digginstony

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digginstony last won the day on August 29

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About digginstony

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    Super WRT Addict
  • Birthday 11/25/1959

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  1. Lathe Belts and Oiling

    Seamless oring is a far better option but if you can't find anything suitable. You can buy by the meter and join. Sent from my SM-G920F using Tapatalk
  2. Bezel Change

    Job done but I did put just the slightest amount of grease on the clicks. I haven't a lot of experience with rotating bezels but to me they seem to be dirt traps, don't know if that's true. Value others opinion Sent from my SM-G920F using Tapatalk
  3. Lathe Belts and Oiling

    Boley are still trading. Type in Boley watch parts and you should find their German web page. You could try contacting them if you can't find the specific belt. Most belts for most types of machinery are set at a maximum of half inch deflection, if that's any help Sent from my SM-G920F using Tapatalk
  4. Bezel Change

    I will do that then and in the future. Thankyou Sent from my SM-G920F using Tapatalk
  5. Bezel Change

    Or do they use anything as grease can attract dirt ? Sent from my SM-G920F using Tapatalk
  6. Bezel Change

    Well I have a Seiko Skx and a turtle and my Mrs has questioned why I need two almost identical watches ! So I've got a used (Unused condition) Skx007 bezel awaiting arrival in the post. So I'm going to have a black bezel with a blue dial contrast. This is partly due to my lusting after an Orient Ray 2 but I don't want to pay the £200. Also I'm putting a blue canvas strap on. I'm rambling so my question is what do you guys use on the bezel ring. I normally use the lightest smear of silicone grease on the ring and just a touch on the click springs (want of a better word.) And is there anything better I could use. Sent from my SM-G920F using Tapatalk
  7. Canon Pinion Remover Tool?

    That's brilliant. Wish I had thought of it Sent from my SM-T585 using Tapatalk
  8. Canon Pinion Remover Tool?

    While we're talking cannon pinions. This is a must for that gigantic tool box. It's basically a fancy pair of nail clippers with a micro adjuster. Made by Bergeon and comes with a fancy price. It's the best tool I've ever used for tightening cannon pinions and in my opinion, more accurate than using a staking set. Sent from my SM-G920F using Tapatalk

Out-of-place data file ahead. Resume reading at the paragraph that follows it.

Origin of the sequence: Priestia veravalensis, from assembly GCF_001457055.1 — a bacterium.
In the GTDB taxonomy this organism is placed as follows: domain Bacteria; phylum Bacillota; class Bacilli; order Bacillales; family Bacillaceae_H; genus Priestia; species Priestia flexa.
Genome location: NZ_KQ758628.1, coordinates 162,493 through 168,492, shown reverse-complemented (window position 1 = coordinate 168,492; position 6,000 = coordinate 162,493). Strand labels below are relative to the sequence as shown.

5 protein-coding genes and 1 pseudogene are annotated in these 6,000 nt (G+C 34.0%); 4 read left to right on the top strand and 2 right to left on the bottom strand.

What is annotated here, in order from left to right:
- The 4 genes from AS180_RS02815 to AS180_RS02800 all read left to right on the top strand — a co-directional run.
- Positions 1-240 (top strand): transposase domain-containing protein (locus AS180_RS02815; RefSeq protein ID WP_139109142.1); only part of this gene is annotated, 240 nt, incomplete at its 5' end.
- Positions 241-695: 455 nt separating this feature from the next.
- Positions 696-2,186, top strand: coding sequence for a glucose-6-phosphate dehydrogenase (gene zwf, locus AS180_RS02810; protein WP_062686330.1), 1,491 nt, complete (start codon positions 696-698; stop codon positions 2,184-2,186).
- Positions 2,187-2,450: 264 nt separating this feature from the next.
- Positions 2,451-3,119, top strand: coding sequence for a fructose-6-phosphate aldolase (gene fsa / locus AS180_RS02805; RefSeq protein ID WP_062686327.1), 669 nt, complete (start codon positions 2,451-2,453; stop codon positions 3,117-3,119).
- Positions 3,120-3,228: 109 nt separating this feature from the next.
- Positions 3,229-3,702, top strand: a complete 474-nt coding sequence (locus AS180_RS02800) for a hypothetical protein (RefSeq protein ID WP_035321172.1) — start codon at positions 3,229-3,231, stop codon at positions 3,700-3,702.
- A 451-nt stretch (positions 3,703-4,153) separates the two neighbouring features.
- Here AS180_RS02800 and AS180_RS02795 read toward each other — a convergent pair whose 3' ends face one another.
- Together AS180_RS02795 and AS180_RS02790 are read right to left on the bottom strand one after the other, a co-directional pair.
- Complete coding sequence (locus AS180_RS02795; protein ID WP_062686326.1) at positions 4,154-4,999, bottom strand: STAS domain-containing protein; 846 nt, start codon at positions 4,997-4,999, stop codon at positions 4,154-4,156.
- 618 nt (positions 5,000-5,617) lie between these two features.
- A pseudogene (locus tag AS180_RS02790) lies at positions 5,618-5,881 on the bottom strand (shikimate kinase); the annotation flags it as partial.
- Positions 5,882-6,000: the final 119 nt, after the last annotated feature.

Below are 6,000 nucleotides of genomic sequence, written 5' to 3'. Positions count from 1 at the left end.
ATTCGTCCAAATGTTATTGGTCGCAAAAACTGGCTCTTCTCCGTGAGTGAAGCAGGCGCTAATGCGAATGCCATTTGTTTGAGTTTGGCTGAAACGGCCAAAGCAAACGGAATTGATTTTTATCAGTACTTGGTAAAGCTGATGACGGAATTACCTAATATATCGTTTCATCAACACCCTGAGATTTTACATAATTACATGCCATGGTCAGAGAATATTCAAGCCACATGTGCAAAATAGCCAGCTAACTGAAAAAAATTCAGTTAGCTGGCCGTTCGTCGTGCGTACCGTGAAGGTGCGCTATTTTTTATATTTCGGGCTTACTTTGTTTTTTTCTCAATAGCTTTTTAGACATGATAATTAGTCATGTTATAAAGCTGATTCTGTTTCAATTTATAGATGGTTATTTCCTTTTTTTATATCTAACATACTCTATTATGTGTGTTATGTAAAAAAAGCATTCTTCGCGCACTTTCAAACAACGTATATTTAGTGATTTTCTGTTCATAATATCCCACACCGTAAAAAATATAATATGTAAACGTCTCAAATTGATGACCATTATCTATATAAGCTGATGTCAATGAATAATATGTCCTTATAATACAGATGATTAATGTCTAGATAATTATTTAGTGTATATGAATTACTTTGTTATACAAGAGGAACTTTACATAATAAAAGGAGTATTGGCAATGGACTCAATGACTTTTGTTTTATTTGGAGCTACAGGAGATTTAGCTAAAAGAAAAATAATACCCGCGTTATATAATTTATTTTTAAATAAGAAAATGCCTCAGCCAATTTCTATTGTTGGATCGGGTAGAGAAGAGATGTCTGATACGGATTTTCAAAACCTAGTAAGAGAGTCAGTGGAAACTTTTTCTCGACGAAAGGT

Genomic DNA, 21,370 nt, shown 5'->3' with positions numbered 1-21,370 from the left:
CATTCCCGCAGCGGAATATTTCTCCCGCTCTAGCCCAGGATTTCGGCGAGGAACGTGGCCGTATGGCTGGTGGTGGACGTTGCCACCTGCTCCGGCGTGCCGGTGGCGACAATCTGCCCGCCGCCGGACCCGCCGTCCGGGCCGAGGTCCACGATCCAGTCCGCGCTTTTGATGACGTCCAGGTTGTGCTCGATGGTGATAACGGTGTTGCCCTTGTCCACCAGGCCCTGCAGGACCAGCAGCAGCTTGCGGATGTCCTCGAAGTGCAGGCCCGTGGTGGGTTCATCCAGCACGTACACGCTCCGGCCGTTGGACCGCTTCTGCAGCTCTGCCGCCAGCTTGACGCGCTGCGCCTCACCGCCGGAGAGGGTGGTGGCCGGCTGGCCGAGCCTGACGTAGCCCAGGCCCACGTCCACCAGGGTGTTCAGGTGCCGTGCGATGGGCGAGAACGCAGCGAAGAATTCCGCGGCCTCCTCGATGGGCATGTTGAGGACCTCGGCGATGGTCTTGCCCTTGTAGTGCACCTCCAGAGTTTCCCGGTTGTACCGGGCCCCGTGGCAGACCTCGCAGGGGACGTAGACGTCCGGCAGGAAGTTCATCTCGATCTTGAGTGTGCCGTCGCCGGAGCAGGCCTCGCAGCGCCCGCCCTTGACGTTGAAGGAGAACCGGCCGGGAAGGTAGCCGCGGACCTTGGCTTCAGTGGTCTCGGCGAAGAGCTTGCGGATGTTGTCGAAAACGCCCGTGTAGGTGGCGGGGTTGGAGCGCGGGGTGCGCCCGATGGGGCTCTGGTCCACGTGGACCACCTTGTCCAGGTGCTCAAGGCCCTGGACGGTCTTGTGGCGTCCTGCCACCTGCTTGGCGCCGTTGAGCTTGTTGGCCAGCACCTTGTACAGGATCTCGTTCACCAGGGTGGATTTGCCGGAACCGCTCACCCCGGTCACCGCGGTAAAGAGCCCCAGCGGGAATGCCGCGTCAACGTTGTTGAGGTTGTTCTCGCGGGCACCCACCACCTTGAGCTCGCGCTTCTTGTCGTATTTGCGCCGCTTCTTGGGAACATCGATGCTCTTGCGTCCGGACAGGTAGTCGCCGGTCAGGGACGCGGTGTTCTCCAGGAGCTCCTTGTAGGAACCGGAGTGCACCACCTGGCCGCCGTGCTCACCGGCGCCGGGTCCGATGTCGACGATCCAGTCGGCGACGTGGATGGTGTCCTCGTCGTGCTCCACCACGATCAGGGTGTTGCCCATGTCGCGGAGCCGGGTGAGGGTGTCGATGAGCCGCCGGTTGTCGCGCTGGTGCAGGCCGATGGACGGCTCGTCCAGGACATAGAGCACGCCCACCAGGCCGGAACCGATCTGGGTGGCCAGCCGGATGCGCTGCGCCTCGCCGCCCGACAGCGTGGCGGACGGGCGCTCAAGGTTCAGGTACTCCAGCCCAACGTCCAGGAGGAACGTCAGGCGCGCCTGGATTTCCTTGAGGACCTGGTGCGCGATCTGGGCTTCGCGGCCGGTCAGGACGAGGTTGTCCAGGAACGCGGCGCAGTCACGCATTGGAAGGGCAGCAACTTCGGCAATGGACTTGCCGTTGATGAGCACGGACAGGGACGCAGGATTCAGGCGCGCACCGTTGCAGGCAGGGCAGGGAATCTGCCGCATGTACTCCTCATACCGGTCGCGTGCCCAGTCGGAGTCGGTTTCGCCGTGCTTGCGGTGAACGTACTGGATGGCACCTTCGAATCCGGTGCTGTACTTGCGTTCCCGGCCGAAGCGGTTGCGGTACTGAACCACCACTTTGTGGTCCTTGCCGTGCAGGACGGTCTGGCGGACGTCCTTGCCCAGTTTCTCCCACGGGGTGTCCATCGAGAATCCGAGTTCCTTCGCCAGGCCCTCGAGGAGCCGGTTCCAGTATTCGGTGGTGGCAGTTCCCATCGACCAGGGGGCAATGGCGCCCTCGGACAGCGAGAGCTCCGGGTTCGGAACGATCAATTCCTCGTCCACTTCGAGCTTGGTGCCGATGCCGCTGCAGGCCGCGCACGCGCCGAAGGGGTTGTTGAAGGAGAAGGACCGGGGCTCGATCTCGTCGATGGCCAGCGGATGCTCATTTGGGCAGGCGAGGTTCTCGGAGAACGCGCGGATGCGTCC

9. Canon Pinion Remover Tool?

    It really depends on what you're getting into as time goes by. On larger movements you can even use hand levers but keep that lift vertical ! Nailclippers concern me as you may squeeze and pull at the same time which could severely damage the pinion. But they are a great "Lazy" way of tightening a pinion whilst still attached. I've come across several movements where accessing the pinion base has been difficult and the above pictured Bergeon tool has been the only effective way to remove it. As for the second photo. I just regard these as a waste of money if only even cheap but they do make good crown pullers, if you're dealing with a split stem. As for buying tools in case you may need them (Excellent Philosophy) definitely buy yourself a large tool box but don't let the Mrs know what you're up too [emoji16] Sent from my SM-T585 using Tapatalk
  10. Longines

    Most of the watches I've worked on wouldn't know water a gasket was. When I've encountered winding issues it's always been a build up of crud in the keyless works, no lubrication and usually always neglect of the mainspring and associated components. This watch just probably needs a good servce Sent from my SM-T585 using Tapatalk
  11. Rotating Bezel remover.

    From what you've said, this sort of tool could be ideal for a Sumo. I haven't been tinkering with wrist watches for that long, normally I play about with pocket watches but over the last year or so have certainly fallen for Seikos. This tool has been perfect for my skx,turtle and urchin. As for using a knife, if there is a knack to it I certainly haven't got it. [emoji30] Sent from my SM-T585 using Tapatalk
  12. Rotating Bezel remover.

    Ok I had a spare hour this afternoon so I thought I would have a go removing my Urchin bezel using a knife. After about 20 minutes using a whole selection of kitchen knives and being totally red faced I hadn't made any progress (The Mrs won't be happy with me when she gets home from work and sees the knives either) I even taped the lugs and tried leverage and twisting, still no joy, so I gave up. So I got the Horotec case grab out and removed the bezel in a couple of minutes. I don't reckon this tool to much as a case back remover but as a bezel remover, it's the BEST I've come across. So insert the jaws apply tension, the bezel pops and gently lift up with no effort with a Seiko type case back remover. See pics Sent from my SM-G920F using Tapatalk
  13. Adjustable Banking Pins

    Also the slightest adjustment will effect the beat error Sent from my SM-G920F using Tapatalk
  14. Adjustable Banking Pins

    Setting the pins to there furthest position can be a means of obtaining a heartbeat in a non running watch, if only a very poor beat. Then making adjustments. Much to my horror I soon discovered, making adjustments to one pin ie.. the entry stone side effects the adjustment you've made on the other side and how the exit stone behaves. I think making adjustments really belongs in the realm of the skilled Watchmaker Sent from my SM-G920F using Tapatalk
  15. Seiko 7s36 to replace 7s26

    Gotcha and yep I think the 7s series is far superior than the earlier models but I'm sure there are plenty on the forum that won't agree Sent from my SM-G920F using Tapatalk